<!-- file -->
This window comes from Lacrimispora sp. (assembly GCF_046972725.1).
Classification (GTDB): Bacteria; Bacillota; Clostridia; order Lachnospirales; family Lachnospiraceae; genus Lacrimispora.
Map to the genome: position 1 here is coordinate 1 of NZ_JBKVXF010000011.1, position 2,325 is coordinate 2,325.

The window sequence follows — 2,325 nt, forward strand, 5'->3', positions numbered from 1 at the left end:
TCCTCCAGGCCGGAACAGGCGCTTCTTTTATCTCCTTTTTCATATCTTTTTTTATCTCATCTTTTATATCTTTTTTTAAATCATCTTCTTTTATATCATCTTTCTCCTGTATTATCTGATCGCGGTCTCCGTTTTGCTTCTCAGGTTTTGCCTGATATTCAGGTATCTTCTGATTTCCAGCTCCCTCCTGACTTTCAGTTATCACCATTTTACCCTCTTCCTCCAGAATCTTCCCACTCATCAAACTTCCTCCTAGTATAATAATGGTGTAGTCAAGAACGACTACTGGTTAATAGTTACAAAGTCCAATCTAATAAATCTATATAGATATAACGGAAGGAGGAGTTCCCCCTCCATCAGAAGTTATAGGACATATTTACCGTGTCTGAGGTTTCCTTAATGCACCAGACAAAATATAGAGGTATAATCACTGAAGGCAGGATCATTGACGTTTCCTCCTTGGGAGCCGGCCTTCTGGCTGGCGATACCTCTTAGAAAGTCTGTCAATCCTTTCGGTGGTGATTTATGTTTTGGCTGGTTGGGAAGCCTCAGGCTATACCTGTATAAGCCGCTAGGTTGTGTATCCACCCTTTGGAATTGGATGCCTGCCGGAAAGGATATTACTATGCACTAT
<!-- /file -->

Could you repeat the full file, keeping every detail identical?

This window comes from Lacrimispora sp. (assembly GCF_046972725.1).
Classification (GTDB): Bacteria; Bacillota; Clostridia; order Lachnospirales; family Lachnospiraceae; genus Lacrimispora.
Map to the genome: position 1 here is coordinate 1 of NZ_JBKVXF010000011.1, position 2,325 is coordinate 2,325.

The window sequence follows — 2,325 nt, forward strand, 5'->3', positions numbered from 1 at the left end:
TCCTCCAGGCCGGAACAGGCGCTTCTTTTATCTCCTTTTTCATATCTTTTTTTATCTCATCTTTTATATCTTTTTTTAAATCATCTTCTTTTATATCATCTTTCTCCTGTATTATCTGATCGCGGTCTCCGTTTTGCTTCTCAGGTTTTGCCTGATATTCAGGTATCTTCTGATTTCCAGCTCCCTCCTGACTTTCAGTTATCACCATTTTACCCTCTTCCTCCAGAATCTTCCCACTCATCAAACTTCCTCCTAGTATAATAATGGTGTAGTCAAGAACGACTACTGGTTAATAGTTACAAAGTCCAATCTAATAAATCTATATAGATATAACGGAAGGAGGAGTTCCCCCTCCATCAGAAGTTATAGGACATATTTACCGTGTCTGAGGTTTCCTTAATGCACCAGACAAAATATAGAGGTATAATCACTGAAGGCAGGATCATTGACGTTTCCTCCTTGGGAGCCGGCCTTCTGGCTGGCGATACCTCTTAGAAAGTCTGTCAATCCTTTCGGTGGTGATTTATGTTTTGGCTGGTTGGGAAGCCTCAGGCTATACCTGTATAAGCCGCTAGGTTGTGTATCCACCCTTTGGAATTGGATGCCTGCCGGAAAGGATATTACTATGCACTAT